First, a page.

Even within a single household, different individuals prefer different apple varieties. These preferences are constantly evolving as consumers are exposed to new variety choices. On each shopping occasion, consumers balance their need for the familiar against their desire for novelty.
That balance is influenced by their spending power and social status, by the preferences of family, neighbors and acquaintances, and by how much they are exposed to samples, promotions, and displays of alternative varieties.
Above all, it is influenced by how consumers can incorporate the appeal of an apple variety into their own value system.
Sponsors of managed varieties recognize that their variety must tell a story that will resonate with their target consumers. Among the pioneers have been Apple and Pear Australia Limited with its sensual promotions for Pink Lady aimed at adventurous young women.
ENZA Limited has focused on the “tangy-sweet taste and loud crunch of Jazz.” Kanzi apples tempt consumers with their claim to be a “hidden treasure.” Sponsors of Ambrosia proudly proclaim that its name means “gift of the gods.” Clearly, the name and the marketing story of each variety have become critical in winning a loyal following.
In a very insightful article in Adweek, September 30, 2013, called “Your Content is Dead to Me,” Jon Hamm argues that “the most powerful stories happen in the mind of the audience, making each and every story unique and personal for the individual…. When we start to program a brand, we need to understand the full narrative and which parts of the story we need to create, which to co-create with the audience and which to leave to allow the audience to impart and complete their own meaning.”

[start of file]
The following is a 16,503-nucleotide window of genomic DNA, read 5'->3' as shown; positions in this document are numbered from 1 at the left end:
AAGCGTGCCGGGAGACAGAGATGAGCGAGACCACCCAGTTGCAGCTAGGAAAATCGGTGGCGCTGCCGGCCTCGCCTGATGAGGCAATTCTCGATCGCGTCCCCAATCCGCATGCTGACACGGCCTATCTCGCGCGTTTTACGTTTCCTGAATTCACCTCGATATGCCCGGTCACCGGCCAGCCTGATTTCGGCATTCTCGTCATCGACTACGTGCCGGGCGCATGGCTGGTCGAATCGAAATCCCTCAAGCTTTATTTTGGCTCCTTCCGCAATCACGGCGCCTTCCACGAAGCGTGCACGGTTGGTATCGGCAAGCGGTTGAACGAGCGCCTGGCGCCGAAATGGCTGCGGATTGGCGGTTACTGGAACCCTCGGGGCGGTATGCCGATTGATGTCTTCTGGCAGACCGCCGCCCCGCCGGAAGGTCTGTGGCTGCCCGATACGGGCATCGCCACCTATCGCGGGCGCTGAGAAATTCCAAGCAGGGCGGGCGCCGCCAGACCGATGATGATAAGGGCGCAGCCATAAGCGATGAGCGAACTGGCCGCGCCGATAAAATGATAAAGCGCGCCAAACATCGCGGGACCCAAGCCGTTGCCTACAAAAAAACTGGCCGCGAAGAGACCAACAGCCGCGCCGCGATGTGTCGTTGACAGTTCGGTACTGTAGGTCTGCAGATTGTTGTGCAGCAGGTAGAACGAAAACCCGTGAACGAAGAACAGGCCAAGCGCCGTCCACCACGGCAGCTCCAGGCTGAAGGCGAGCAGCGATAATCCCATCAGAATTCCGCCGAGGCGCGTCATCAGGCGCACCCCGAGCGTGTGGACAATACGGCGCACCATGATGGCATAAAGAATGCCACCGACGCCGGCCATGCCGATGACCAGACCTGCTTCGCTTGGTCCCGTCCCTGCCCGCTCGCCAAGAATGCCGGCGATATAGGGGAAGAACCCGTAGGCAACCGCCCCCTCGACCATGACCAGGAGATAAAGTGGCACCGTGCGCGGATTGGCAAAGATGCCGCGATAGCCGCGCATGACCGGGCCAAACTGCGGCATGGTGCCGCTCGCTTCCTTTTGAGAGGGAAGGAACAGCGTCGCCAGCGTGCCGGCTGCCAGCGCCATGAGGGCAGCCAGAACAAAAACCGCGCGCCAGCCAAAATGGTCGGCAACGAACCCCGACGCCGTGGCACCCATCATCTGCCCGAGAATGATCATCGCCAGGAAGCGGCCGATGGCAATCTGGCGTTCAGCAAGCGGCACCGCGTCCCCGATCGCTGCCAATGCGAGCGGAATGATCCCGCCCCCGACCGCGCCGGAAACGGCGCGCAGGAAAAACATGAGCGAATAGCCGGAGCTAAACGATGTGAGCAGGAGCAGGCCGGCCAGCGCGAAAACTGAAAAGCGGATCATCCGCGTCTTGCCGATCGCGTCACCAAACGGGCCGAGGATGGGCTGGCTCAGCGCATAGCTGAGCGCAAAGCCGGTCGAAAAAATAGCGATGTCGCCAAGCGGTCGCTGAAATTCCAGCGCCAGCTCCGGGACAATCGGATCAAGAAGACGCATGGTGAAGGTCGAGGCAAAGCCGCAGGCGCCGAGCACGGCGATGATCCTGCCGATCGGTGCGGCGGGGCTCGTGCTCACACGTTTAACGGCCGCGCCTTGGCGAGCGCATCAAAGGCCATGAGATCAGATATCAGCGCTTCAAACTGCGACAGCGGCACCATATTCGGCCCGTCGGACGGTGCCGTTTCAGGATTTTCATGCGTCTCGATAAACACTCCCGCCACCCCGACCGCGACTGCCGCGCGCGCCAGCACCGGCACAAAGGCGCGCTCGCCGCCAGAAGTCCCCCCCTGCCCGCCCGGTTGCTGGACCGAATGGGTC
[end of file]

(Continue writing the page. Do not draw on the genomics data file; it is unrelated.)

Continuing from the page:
Getting consumers to buy into a new apple brand is a very subtle exercise indeed.
Piece of the action
Retailers have been willing to accommodate consumers by stocking a wider array of apple varieties and allowing many new varieties to be tested in their stores.
However, they, too, want a new product that will persuade shoppers to choose their stores over rival stores and will also enhance the image of their stores.
Increasingly, the competition for the favor of retailers depends on the intangible and difficult to measure appeal that any new apple can project. The fate of each variety is increasingly dependent on the marketing prowess of the firm, or firms, that handle it.
Different emphasis in future
There are many, many excellent apple varieties that growers could choose to plant. Washington’s traffic associations currently track more than 50 varieties.
Not yet tracked separately are emerging varieties like Envy, Isaaq, Kalei, Kanzi, Rockit, and Smitten. It will continue to be important to choose varieties that meet high standards for internal quality, external quality, and robustness in handling.
However, an even more vital consideration will be that the marketing firm handling the variety understands the subtle forces that now drive consumer and retailer preferences. Unfortunately, there is little research or extension expertise that growers can draw on in choosing the best marketer. They will have to ferret that out for themselves by in-depth discussions with potential marketers.
Dr. O’Rourke is president of Belrose, Inc., Pullman, Washington, publisher of the monthly “World Apple Report.”